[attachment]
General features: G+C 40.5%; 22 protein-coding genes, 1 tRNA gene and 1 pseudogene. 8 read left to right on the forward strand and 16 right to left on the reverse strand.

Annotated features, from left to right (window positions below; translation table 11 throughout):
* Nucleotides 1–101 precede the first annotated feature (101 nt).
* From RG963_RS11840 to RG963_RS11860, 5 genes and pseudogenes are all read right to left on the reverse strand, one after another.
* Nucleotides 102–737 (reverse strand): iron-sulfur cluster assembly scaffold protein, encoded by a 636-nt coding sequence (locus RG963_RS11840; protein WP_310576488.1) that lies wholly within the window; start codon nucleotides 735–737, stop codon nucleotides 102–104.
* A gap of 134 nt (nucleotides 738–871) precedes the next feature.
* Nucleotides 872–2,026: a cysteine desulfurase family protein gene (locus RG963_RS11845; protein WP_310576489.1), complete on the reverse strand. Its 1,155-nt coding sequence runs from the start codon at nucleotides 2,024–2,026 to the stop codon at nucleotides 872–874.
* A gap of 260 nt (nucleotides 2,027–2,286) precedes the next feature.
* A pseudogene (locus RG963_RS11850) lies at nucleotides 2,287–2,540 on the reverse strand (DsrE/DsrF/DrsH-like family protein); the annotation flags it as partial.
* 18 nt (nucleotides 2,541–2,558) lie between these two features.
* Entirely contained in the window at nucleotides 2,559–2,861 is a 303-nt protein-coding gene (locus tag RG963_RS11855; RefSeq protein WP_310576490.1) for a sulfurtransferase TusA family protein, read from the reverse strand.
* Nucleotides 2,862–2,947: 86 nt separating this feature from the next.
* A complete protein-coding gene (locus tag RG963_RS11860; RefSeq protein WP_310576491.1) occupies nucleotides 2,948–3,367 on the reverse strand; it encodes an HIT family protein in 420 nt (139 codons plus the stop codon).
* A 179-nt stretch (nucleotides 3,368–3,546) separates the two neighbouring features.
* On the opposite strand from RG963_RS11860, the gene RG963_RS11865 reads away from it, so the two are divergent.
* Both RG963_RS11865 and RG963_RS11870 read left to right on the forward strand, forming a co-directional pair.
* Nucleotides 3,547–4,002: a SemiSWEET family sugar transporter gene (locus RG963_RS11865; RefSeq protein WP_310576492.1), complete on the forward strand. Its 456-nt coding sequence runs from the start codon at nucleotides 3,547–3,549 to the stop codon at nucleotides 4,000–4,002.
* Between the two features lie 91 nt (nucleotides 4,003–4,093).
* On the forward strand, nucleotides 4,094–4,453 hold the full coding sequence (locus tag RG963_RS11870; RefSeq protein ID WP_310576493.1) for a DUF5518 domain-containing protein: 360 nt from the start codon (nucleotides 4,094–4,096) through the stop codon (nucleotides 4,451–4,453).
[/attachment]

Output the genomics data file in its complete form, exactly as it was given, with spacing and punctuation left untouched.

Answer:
General features: G+C 40.5%; 22 protein-coding genes, 1 tRNA gene and 1 pseudogene. 8 read left to right on the forward strand and 16 right to left on the reverse strand.

Annotated features, from left to right (window positions below; translation table 11 throughout):
* Nucleotides 1–101 precede the first annotated feature (101 nt).
* From RG963_RS11840 to RG963_RS11860, 5 genes and pseudogenes are all read right to left on the reverse strand, one after another.
* Nucleotides 102–737 (reverse strand): iron-sulfur cluster assembly scaffold protein, encoded by a 636-nt coding sequence (locus RG963_RS11840; protein WP_310576488.1) that lies wholly within the window; start codon nucleotides 735–737, stop codon nucleotides 102–104.
* A gap of 134 nt (nucleotides 738–871) precedes the next feature.
* Nucleotides 872–2,026: a cysteine desulfurase family protein gene (locus RG963_RS11845; protein WP_310576489.1), complete on the reverse strand. Its 1,155-nt coding sequence runs from the start codon at nucleotides 2,024–2,026 to the stop codon at nucleotides 872–874.
* A gap of 260 nt (nucleotides 2,027–2,286) precedes the next feature.
* A pseudogene (locus RG963_RS11850) lies at nucleotides 2,287–2,540 on the reverse strand (DsrE/DsrF/DrsH-like family protein); the annotation flags it as partial.
* 18 nt (nucleotides 2,541–2,558) lie between these two features.
* Entirely contained in the window at nucleotides 2,559–2,861 is a 303-nt protein-coding gene (locus tag RG963_RS11855; RefSeq protein WP_310576490.1) for a sulfurtransferase TusA family protein, read from the reverse strand.
* Nucleotides 2,862–2,947: 86 nt separating this feature from the next.
* A complete protein-coding gene (locus tag RG963_RS11860; RefSeq protein WP_310576491.1) occupies nucleotides 2,948–3,367 on the reverse strand; it encodes an HIT family protein in 420 nt (139 codons plus the stop codon).
* A 179-nt stretch (nucleotides 3,368–3,546) separates the two neighbouring features.
* On the opposite strand from RG963_RS11860, the gene RG963_RS11865 reads away from it, so the two are divergent.
* Both RG963_RS11865 and RG963_RS11870 read left to right on the forward strand, forming a co-directional pair.
* Nucleotides 3,547–4,002: a SemiSWEET family sugar transporter gene (locus RG963_RS11865; RefSeq protein WP_310576492.1), complete on the forward strand. Its 456-nt coding sequence runs from the start codon at nucleotides 3,547–3,549 to the stop codon at nucleotides 4,000–4,002.
* Between the two features lie 91 nt (nucleotides 4,003–4,093).
* On the forward strand, nucleotides 4,094–4,453 hold the full coding sequence (locus tag RG963_RS11870; RefSeq protein ID WP_310576493.1) for a DUF5518 domain-containing protein: 360 nt from the start codon (nucleotides 4,094–4,096) through the stop codon (nucleotides 4,451–4,453).